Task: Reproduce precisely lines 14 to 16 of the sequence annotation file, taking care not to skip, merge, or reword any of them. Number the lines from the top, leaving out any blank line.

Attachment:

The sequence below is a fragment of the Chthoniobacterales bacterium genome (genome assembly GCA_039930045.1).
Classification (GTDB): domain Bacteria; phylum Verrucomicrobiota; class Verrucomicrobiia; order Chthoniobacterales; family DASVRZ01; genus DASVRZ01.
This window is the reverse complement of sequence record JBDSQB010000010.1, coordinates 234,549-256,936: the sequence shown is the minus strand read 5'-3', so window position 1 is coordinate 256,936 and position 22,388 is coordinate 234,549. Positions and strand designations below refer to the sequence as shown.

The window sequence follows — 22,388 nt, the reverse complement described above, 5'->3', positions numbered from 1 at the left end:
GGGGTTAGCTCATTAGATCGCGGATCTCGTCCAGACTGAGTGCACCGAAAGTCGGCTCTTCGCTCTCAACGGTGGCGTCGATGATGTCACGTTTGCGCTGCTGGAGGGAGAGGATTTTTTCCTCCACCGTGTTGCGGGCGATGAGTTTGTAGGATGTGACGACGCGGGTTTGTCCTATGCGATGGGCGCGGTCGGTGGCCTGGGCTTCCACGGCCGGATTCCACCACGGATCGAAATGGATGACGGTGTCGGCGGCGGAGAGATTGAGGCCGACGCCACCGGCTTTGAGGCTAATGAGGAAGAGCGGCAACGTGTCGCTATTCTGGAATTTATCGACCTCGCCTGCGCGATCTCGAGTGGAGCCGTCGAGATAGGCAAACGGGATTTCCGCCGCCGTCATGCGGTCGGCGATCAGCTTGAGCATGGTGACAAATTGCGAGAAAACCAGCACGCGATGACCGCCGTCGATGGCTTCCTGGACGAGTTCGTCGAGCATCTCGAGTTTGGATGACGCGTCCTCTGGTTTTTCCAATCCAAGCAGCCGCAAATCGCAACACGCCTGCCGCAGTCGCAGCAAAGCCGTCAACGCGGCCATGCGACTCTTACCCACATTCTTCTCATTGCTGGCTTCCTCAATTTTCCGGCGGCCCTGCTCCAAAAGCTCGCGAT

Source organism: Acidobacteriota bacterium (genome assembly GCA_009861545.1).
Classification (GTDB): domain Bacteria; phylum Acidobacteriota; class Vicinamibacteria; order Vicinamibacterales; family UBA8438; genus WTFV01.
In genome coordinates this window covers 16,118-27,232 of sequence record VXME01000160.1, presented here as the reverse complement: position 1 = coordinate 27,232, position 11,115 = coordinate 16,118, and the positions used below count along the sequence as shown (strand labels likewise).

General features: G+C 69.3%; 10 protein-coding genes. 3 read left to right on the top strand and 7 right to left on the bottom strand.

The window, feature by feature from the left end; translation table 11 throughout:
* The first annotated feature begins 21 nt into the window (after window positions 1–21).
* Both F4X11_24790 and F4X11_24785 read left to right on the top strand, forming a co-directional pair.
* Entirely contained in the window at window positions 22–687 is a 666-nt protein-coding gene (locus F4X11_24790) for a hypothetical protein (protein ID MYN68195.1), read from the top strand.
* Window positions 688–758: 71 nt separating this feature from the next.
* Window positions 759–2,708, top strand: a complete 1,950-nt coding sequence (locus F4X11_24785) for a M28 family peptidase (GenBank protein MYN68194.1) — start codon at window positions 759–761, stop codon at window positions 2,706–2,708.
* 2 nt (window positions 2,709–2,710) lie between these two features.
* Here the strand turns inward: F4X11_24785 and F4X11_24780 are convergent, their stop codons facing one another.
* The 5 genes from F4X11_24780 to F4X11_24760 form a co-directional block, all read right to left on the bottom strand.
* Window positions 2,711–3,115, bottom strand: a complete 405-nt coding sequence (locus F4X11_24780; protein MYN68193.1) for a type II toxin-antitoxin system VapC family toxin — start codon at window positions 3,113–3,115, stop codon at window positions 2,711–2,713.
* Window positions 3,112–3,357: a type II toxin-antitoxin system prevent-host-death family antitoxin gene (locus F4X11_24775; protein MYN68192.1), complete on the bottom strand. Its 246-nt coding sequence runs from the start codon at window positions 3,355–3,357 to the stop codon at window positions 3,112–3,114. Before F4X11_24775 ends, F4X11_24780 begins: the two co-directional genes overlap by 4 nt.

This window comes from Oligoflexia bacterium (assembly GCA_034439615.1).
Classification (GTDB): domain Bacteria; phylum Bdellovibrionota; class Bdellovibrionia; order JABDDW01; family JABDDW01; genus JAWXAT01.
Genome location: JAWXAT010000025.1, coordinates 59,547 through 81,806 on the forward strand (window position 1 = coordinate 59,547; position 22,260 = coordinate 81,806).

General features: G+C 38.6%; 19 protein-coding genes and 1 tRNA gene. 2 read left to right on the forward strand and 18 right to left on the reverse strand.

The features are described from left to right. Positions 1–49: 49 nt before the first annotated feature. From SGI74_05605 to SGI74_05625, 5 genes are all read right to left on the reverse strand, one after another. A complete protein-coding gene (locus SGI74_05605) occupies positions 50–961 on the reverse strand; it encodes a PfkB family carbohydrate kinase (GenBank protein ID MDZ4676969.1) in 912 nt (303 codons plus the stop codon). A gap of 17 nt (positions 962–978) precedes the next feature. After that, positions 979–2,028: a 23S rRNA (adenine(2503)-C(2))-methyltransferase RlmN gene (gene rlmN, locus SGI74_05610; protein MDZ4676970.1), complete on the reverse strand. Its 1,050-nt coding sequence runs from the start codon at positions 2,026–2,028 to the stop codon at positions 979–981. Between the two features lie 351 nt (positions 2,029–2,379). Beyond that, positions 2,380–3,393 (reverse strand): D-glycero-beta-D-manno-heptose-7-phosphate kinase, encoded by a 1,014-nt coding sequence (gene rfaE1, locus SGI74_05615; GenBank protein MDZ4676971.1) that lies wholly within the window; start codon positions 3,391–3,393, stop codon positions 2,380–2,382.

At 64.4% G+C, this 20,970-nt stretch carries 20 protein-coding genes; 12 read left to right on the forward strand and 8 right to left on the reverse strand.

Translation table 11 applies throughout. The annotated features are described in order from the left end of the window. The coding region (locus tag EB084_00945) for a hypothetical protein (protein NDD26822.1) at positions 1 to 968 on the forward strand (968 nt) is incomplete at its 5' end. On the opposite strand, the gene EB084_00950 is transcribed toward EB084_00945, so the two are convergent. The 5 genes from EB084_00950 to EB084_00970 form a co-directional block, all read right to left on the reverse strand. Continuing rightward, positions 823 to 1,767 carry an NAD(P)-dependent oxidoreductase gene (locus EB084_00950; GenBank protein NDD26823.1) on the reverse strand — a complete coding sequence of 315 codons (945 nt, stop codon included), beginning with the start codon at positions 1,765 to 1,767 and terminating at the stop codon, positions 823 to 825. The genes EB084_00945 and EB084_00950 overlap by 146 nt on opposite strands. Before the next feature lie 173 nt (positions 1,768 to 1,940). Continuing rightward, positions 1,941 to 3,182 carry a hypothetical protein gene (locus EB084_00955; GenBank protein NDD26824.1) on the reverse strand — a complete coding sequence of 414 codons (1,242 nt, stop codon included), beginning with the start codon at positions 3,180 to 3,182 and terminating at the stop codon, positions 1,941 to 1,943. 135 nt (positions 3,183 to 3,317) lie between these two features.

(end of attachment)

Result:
* Window positions 688–758: 71 nt separating this feature from the next.
* Window positions 759–2,708, top strand: a complete 1,950-nt coding sequence (locus F4X11_24785) for a M28 family peptidase (GenBank protein MYN68194.1) — start codon at window positions 759–761, stop codon at window positions 2,706–2,708.
* 2 nt (window positions 2,709–2,710) lie between these two features.